Mind Matters - October 2007
Written by Ron Sterling, M.D. and Published in Northwest Prime Time Magazine

Off-Label Drug Use
by Ron Sterling, M.D. -- October 2007


    Dear Dr. Ron:

      My father is living in an Alzheimer's unit of an assisted living residence. I had to move him there because of his angry outbursts, increased paranoid thinking, and how disruptive he was at night to my family's sleep. He is being prescribed a "cocktail" of medications including Namenda®, trazodone, Neurontin®, Zyprexa®, mirtazapine, and hydrochlorthiazide and lisinopril for mild heart failure. I think I understand why each medication is being used, but I have also read that there is some controversy about "off-label" uses of some of these medications. Can you comment? Signed: Concerned About Off-Label Drug Use.

    Dear Concerned:

      Thank you for writing! Off-label prescriptions for various symptoms have skyrocketed over the last 15 years. It is worth our concern. One of the frequent results of off-label prescribing is polypharmacy (the use of many drugs at the same time). Polypharmacy is especially worrisome in the older adult population.

      The term "off-label" refers to the use of a medication for symptoms or disorders that have not been approved by the Federal Drug Administration (FDA). The FDA definition of "off-label" is very complex and outside the scope of this short column. For instance, trazodone (an antidepressant) has often been used for sleep disorders, which is an off-label use in the absence of a diagnosis such as major depressive disorder.

      Polypharmacy in older adults is a concern because several studies have confirmed that it is a significant risk factor for (1) increased adverse reactions, and (2) non-compliance. Some studies have shown that potentially harmful drug interactions were identified in 54 per cent of older adult nursing home residents taking two or more drugs. A study published in early 2006 examining the relationship between polypharmacy (four or more drugs in one day) and falling down found a strong association between older age, number of drugs, and the risk for falling and injury.

      A large study published later in 2006 using Medicaid recipients in Georgia found that most of the off-label use of drugs and associated polypharmacy was much more prevalent in older adult populations than younger. It might make sense that an older adult population might utilize more medications due to chronic and possibly higher rates of illness, but that does not translate into more off-label use. Although the authors of the study could not conclude whether the off-label uses they found were appropriate or not, the most prevalent off-label medications were antidepressants (Zoloft® and amitriptyline), anticonvulsants (Neurontin®) and antipsychotics (risperidone and Zyprexa®).

      Given what I know from your question, I cannot conclude whether the drugs you have listed fit the criteria for the definition of off-label use. Because Alzheimer's Disease is a very complex, slow, brain degeneration, many problematic symptoms can arise which need to be addressed, including very disturbed sleep-wake cycles, irritability, aggressiveness, and psychosis. Neurontin® is among a class of anticonvulsants such as Depakote®, Tegretol®, and Trileptal®, which can be very useful in stabilizing moods. Zyprexa® is an antipsychotic medication (the class includes Haldol®, Risperdal®, Abilify®, etc.) which can be helpful for delusional thinking and other psychotic symptoms. Mirtazapine (Remeron®) is an antidepressant which has sedating and appetite inducing side effects which can be very helpful in Alzheimer's Disease for assisting with sleep and appetite loss (poor nutrition).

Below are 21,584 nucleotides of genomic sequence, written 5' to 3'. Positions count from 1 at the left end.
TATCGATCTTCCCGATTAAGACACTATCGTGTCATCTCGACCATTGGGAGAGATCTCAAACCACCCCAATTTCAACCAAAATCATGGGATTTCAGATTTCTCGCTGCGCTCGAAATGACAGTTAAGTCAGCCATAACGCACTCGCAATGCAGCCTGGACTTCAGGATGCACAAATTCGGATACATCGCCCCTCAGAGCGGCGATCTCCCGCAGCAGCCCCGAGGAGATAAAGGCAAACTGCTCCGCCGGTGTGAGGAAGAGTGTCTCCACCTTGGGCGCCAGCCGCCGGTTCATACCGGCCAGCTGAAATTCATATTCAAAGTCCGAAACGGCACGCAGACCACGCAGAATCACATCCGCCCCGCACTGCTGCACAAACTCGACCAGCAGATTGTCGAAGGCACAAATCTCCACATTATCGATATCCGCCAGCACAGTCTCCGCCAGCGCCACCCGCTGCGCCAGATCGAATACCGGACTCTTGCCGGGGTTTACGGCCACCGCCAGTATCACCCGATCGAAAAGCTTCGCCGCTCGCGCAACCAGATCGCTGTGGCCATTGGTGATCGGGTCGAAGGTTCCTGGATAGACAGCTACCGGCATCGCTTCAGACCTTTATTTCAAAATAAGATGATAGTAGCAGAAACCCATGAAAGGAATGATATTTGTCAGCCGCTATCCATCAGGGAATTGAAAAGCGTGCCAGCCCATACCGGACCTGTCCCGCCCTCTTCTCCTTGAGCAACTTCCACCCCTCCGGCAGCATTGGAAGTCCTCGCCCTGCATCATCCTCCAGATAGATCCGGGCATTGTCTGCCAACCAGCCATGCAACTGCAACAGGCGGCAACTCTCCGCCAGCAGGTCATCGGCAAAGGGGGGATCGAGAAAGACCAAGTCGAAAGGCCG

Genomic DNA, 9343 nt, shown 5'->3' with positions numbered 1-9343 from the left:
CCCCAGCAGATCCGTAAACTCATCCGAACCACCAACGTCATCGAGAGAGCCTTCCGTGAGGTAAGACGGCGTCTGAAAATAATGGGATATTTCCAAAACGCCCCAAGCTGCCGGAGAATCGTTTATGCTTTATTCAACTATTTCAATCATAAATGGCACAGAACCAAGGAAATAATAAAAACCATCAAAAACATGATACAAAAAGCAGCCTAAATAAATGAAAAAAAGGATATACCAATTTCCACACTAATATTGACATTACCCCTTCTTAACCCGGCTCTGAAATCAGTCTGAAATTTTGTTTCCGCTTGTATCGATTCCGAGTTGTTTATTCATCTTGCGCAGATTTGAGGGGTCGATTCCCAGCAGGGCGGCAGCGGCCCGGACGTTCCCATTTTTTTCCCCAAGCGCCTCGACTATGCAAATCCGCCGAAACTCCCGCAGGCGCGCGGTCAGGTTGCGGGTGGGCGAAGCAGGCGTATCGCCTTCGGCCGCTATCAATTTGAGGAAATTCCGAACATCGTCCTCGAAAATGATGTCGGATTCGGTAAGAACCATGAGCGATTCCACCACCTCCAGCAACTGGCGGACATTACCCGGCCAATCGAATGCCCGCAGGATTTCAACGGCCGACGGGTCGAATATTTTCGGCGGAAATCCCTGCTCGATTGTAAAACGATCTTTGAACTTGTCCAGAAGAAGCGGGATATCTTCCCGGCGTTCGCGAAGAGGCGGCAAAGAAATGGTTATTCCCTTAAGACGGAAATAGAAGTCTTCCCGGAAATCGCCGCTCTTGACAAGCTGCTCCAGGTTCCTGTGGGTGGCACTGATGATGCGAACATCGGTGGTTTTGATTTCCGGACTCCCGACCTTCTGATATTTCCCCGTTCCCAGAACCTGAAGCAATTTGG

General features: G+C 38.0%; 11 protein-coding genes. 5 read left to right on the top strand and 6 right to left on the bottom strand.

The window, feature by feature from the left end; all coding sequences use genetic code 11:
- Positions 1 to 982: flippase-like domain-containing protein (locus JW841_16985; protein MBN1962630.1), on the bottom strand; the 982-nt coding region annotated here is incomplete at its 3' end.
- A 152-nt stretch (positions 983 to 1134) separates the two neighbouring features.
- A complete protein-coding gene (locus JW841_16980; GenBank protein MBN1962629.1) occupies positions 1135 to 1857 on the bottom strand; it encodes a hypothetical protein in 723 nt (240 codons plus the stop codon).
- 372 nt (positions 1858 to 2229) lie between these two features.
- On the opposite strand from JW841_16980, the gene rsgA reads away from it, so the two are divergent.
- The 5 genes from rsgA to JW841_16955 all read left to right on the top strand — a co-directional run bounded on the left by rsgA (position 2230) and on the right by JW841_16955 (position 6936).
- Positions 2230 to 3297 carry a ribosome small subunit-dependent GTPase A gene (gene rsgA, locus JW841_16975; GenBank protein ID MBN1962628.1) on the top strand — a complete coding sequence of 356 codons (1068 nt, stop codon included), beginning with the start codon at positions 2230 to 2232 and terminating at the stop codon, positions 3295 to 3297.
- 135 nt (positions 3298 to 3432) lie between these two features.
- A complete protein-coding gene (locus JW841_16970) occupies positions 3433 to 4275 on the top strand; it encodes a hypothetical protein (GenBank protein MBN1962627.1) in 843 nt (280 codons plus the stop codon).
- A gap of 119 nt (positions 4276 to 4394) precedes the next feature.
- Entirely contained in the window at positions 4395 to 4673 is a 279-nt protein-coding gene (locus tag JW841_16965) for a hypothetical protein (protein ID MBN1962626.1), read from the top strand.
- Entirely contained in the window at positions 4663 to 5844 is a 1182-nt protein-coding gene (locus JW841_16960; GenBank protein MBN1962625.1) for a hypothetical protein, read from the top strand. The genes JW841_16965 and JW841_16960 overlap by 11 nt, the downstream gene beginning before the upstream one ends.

The only potential off-label medication in the list you provided that might be replaced by some other medication might be trazodone. Although trazodone has been an off-label mainstay for treating sleep disorders in the elderly for years, we now have other, better sleeping medications, such as Lunesta® and Rozerem®. The benzodiazepine-type medications (Ambien®, Valium®, Klonopin®, etc.) are to be avoided in older adults due to their higher risk of inducing falls.

      For doctors, the principles are "monitor, monitor, monitor, keep medications to the minimum necessary, and document appropriate diagnoses." For patients and their families, the principles are "question, question, question and advocate for minimum number of medications necessary." I hope that is helpful. -- Best wishes, Dr. Ron.

        Author Bio:

        Ron Sterling, M.D. is a 64 year-old General and Geriatric Psychiatrist with a private practice in Bellevue, Washington. He invites you to e-mail him at with any questions about mental wellness or emotional, relationship, or aging concerns. He is the only person who reads e-mail sent to Dr. Ron. Please be assured that your questions and identities are completely confidential and protected. For more information about Dr. Ron and for resources related to senior mental health, please go to SeniorMentalHealth.org. The content offered through Mind Matters is for information only and is not intended for medical, psychiatric, or psychological diagnosis or treatment. Never disregard professional advice or delay seeking it because of something you have read in this column. Read our Disclaimer. If you wish to understand more about Dr. Sterling's potential biases in health care advocacy, please check his Conflicts of Interest Disclosure Statement

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      Have a great day!


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RON STERLING, M.D.
General Psychiatry with Specialization in Adult Attention Deficit Disorder
SeniorMentalHealth.org
Phone: 206-784-7842
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Updated October 7, 2007
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